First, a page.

Peggy Lee discographer Ron Towe contended that the above-listed version of "I Don't Know Enough About You" was the exact same one which is identified in the Fonit Cetra LP Le Voci Indimenticabili, Volume 1 as originating in a V-Disc. "Not only is the verse, heard on no other known recording of the song, intact," Towe asserts, "Peggy's vocal performance, the instrumental arrangement behind her, the guitar figures and riffs, are exactly the same from beginning to end." I will be evaluating the validity of Towe's claim when I work on completing this discography's page for War And Government Shows. (As can already be seen in that unfinished page, one major difference between this session's version and the V-Disc version is the credited accompaniment: the Les Paul Trio on the V-Disc, Dave Barbour And His Orchestra herein.)


Photos

Of the six pictures featured under this session, the first two accompanied an aforementioned article, published on the July 13, 1947 issue of Radio Life magazine. The caption under the first photo alerts us to the following: "Employees only says the sign that blocks this corridor at CBS from trespassing by spectators. Here three famous employees, Woody Herman, Peggy Lee and Dave Barbour, stroll toward rehearsal." The text under the second photo describes the scene in view as follows: "Woody, Peggy and Dave make plans for their appearance on the summer Electric Hour under the row of star portraits at CBS. Scheduled to join that row of stars -- Woody, Peggy and Dave." If the text of those captions is to be trusted, the artists were being photographed on their first day of rehearsal -- or, at least, one of the earliest rehearsal days. Below, the photo of Lee and Herman is from that same day, while the others from above and below are additional publicity shots, date unknown to me. (Online, two dates have been claimed for them: May 1 and May 6, 1947.)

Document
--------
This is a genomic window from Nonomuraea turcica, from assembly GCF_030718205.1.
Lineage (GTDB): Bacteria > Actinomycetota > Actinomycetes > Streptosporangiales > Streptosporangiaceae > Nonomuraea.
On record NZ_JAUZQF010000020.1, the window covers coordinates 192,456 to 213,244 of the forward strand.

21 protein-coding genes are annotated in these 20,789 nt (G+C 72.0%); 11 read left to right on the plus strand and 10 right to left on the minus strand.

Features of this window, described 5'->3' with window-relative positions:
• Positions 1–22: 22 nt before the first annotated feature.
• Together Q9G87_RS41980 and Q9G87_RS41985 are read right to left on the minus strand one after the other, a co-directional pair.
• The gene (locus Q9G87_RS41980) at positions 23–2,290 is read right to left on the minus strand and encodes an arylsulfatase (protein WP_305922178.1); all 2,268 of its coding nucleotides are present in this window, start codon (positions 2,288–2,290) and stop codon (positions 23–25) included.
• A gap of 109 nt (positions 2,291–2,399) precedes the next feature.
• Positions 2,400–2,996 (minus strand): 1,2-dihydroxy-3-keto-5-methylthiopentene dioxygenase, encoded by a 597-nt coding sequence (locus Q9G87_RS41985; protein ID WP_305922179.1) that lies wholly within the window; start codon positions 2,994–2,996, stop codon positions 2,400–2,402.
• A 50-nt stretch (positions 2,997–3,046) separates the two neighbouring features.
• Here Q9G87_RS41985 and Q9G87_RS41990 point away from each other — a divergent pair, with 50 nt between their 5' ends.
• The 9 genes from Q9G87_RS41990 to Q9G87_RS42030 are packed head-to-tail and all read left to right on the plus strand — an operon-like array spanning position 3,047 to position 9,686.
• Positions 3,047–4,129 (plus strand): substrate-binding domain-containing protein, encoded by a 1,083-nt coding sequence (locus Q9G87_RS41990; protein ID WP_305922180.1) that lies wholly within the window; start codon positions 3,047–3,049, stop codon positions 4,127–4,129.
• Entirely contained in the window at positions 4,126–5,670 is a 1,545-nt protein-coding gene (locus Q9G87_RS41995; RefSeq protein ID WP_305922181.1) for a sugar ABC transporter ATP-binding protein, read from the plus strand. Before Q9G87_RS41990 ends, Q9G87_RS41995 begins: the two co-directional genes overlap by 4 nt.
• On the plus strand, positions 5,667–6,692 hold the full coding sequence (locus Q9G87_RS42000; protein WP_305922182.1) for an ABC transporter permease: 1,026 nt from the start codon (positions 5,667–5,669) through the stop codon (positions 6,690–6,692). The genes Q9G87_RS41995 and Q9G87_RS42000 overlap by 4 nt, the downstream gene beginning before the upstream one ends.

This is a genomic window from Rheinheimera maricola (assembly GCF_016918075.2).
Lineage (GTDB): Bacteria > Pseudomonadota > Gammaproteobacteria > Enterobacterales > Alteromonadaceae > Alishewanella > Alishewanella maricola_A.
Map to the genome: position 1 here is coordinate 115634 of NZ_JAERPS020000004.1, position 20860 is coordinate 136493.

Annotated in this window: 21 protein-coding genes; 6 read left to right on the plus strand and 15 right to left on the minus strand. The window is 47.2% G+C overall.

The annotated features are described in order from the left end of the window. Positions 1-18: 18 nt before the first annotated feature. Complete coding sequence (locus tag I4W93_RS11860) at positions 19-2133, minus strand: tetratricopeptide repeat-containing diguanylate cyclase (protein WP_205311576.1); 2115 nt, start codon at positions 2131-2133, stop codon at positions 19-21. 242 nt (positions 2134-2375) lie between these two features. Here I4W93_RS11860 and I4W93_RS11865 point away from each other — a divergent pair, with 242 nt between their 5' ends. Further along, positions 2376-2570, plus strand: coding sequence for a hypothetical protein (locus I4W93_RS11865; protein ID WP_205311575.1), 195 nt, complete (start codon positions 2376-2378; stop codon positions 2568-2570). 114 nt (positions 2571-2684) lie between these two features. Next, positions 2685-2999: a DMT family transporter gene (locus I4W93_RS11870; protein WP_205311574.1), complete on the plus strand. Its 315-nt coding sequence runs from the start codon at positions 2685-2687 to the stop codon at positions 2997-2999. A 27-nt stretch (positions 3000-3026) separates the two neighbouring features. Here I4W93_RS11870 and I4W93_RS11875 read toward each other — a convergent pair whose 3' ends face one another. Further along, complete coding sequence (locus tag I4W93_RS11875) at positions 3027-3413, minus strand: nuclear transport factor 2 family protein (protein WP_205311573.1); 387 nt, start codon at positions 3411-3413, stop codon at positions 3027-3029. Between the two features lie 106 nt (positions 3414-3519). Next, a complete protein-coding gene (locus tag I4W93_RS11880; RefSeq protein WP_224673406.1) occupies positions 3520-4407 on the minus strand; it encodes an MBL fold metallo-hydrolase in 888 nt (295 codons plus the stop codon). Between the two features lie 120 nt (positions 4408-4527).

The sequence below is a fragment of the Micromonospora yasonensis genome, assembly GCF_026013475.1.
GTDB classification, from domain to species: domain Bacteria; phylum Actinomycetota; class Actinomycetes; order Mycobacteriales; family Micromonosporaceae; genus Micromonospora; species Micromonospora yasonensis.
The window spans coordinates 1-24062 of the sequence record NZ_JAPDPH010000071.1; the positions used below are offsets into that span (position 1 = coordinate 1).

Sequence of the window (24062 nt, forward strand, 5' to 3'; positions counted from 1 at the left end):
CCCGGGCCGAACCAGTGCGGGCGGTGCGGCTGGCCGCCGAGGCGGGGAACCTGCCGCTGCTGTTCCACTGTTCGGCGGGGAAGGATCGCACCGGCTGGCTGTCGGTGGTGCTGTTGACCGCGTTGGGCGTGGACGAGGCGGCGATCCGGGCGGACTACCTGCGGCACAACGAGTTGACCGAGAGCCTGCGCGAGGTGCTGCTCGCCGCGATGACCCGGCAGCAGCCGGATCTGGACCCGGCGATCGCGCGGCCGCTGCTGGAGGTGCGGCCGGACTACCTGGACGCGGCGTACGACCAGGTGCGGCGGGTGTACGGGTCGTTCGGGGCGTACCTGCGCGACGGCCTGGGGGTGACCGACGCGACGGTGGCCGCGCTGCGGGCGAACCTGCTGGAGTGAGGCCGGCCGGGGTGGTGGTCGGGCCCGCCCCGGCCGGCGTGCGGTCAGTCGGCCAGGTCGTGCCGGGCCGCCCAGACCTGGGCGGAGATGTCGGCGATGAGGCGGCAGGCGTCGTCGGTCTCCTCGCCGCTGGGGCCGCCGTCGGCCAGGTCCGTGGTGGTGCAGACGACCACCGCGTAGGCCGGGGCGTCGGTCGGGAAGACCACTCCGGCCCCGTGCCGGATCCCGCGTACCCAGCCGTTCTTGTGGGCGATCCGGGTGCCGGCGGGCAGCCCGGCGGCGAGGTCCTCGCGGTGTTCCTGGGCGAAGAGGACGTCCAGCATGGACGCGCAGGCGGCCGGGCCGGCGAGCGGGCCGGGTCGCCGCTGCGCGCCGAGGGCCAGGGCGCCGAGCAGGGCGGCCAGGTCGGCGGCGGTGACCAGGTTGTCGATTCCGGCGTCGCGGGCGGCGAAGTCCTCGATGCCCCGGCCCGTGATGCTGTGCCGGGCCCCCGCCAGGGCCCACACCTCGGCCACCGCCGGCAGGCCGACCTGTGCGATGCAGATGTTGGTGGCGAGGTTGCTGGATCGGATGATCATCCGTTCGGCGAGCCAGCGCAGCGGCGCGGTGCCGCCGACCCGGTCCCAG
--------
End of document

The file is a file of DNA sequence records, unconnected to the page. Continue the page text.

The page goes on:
Sessions Reported: 3

Performances Reported: 16

Unique Songs Reported: 15

Unique Issues Reported: 40